A bit of football and history
by JB Casares
Spain’s victory in the recently concluded FIFA World Cup reminded me of one event in the history of the Philippines that is rarely discussed in our classrooms or even written in our history books – the Battle of La Naval.
Much like the Filipinos, the Dutch were once ruled by the Spaniards. This led them to begin a revolt in 1568 that lasted 80 years. In 1646, Spanish and Dutch forces fought in Philippine waters. The Dutch were trying to capture the Philippine Islands from the Spanish. With the help of a large Filipino contingent, two Spanish galleons engaged the Dutch armada consisting of eighteen ships. Though outnumbered, the Filipino-Spanish forces were not outfought. This caused the Dutch to abandon their attempt to invade the Philippines due to the heavy damages they sustained from the battle. It is a popular belief that the Blessed Virgin Mary had a hand in these series of unexpected victories against superior numbers.
The heavily favoured Dutch National Team (they reached the finals with an unblemished record) might have felt a distinct sense of déjà vu when they lost in the finals of the World Cup against the underdog Spanish National Team. David Villa, who was recently acquired by Barcelona FC from Valencia FC for a fee of €40 million, led the entire team in goal scoring throughout the tournament, but it was Andres Iniesta, another Barcelona FC player, who scored the winning goal on the 116th minute of the 1-0 victory by the Spanish side.
Filipino connection to Barcelona FC
Eight players from the 2010 World Champions came from the Spanish Football Club, Barcelona FC. But did you know that one of Barcelona FC’s early football stars was a Filipino? Yes, you read it right. Born in 1896 to a Spanish military officer and a Filipina mother in Iloilo, Philippines, Paulino Alcantara is widely regarded as the first Filipino and Asian player to play for a European club.
Alcantara moved to Spain at the young age of 14 to play for FC Galeno. He was later discovered and recruited to play for Barcelona FC by the club’s founder Joan Gamper. On February 25, 1912, at the age of 15, he scored the first three goals in his debut for Barcelona in the Catalan Football Championships. His performance in the 9-0 victory against Catala SC, made him the youngest player to play or score for the club. He went on to set an unprecedented record of 357 goals in 357 matches – a feat that remains unparalleled in the club’s history.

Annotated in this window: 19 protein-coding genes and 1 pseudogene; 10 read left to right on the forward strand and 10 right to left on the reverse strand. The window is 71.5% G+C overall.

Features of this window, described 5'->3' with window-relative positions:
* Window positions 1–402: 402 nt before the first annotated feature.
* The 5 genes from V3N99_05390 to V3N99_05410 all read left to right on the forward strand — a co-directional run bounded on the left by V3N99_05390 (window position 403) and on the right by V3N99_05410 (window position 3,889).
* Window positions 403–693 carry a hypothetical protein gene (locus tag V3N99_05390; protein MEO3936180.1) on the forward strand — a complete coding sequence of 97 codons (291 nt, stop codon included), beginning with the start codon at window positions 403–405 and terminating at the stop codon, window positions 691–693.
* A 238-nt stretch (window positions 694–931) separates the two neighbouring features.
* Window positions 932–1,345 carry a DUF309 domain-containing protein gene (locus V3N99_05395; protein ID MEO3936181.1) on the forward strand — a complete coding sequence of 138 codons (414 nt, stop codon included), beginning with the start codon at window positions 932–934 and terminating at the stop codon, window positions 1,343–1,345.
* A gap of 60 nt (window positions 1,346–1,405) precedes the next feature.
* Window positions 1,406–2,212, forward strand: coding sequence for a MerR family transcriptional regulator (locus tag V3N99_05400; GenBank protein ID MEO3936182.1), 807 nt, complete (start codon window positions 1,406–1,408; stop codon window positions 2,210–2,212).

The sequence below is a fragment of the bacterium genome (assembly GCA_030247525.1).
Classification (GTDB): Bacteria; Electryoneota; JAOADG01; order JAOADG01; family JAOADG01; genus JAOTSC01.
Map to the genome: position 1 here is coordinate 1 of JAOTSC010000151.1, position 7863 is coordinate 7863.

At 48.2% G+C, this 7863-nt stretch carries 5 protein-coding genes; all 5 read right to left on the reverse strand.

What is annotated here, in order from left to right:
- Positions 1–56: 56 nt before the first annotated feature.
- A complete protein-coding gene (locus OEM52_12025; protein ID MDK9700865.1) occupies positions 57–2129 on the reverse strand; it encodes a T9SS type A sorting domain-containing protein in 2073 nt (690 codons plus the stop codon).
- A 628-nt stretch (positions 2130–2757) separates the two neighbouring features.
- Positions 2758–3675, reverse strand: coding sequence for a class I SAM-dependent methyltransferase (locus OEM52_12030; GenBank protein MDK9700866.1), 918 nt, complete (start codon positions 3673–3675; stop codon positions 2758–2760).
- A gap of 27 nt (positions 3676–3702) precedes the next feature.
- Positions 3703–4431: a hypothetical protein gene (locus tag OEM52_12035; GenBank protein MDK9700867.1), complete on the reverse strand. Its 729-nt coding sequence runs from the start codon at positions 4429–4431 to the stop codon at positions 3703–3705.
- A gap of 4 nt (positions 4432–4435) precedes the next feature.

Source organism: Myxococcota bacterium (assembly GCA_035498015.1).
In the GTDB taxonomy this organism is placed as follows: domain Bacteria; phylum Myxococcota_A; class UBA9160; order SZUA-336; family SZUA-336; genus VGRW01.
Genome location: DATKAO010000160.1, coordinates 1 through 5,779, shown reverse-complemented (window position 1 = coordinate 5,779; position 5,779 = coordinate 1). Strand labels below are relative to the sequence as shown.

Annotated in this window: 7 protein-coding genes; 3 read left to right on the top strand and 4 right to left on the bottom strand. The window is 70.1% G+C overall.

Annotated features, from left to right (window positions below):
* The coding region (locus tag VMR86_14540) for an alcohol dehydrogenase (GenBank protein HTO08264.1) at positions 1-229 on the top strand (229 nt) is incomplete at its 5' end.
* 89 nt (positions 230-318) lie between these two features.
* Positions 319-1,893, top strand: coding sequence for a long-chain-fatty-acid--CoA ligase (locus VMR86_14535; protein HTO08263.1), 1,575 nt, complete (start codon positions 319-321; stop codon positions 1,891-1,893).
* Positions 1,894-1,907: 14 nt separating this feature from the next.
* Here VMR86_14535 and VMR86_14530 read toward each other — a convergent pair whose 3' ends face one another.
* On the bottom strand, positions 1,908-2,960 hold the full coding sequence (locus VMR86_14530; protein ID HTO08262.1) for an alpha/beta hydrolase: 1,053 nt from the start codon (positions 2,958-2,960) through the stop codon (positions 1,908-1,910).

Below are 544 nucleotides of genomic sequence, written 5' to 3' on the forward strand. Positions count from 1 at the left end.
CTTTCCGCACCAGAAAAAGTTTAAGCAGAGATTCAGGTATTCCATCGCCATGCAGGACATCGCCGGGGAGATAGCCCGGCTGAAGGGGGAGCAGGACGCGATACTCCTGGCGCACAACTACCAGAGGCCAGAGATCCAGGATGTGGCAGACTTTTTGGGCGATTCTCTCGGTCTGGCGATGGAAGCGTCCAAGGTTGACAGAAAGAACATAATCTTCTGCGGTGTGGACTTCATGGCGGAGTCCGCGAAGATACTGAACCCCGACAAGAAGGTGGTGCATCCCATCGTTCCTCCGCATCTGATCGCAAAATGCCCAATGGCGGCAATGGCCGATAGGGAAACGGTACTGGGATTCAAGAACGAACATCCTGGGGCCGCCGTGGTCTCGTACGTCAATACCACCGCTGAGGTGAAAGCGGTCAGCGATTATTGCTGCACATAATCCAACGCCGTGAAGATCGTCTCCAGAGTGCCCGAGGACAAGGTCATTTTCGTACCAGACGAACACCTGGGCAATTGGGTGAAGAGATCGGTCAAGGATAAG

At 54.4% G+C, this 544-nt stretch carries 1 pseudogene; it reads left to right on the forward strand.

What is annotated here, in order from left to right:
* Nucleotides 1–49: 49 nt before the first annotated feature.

When Alcantara returned to the Philippines in 1916, Barcelona failed to win championships in his absence. In the Philippines, Alcantara played for the Bohemian Sporting Club and helped them win two Philippine Championships. He represented the Philippines in the 1917 Far Eastern Championship Games in Tokyo and helped the Philippine national football team defeat the host nation 15 to 2.
During the 1920 Olympics, Alcantara was selected to represent Spain but he remained in the Philippines to finish his studies to become a medical doctor. He made his debut for Spain’s national team the following year, scoring both goals in a 2-0 victory against Belgium. He earned the nickname El Rompe Redes (the net breaker) when he ripped the net with a powerful kick 35 yards from the goal in a game against France. Between 1921 and 1923, Alcantara made five appearances and scored six goals for Spain. He hung up his jersey in 1927 at the age of 31.
|The Battle of La Naval
State of Philippine Football
Considered the oldest in Asia, the Philippines’ national football team was established in 1907. However, despite their long association with the beautiful game, they have not had much success in international play since the 1940’s. During the period of the Commonwealth, basketball gained prominence at the expense of football. By 2006, the team was placed as low as 195th on the FIFA World Rankings. They are currently ranked 167th in the world and did not enter the qualifications for the 2010 FIFA World Cup.
Today most Filipinos prefer to play and watch basketball, even though it is a game that requires height, which is not a common trait among us. Instead, we should draw our inspiration from Paulino Alcantara and start playing football again. International Football stars like, Pele, Diego Maradona, Carlos Messi and David Villa have shown that you don’t need a lot of height to play good football. Besides, playing football is just like playing sipa.
JB Casares played varsity football for the Colegio de San Juan de Letran in the Philippine NCAA. He is now the assistant coach of the Under 11 Boys team of the Maples Soccer Club.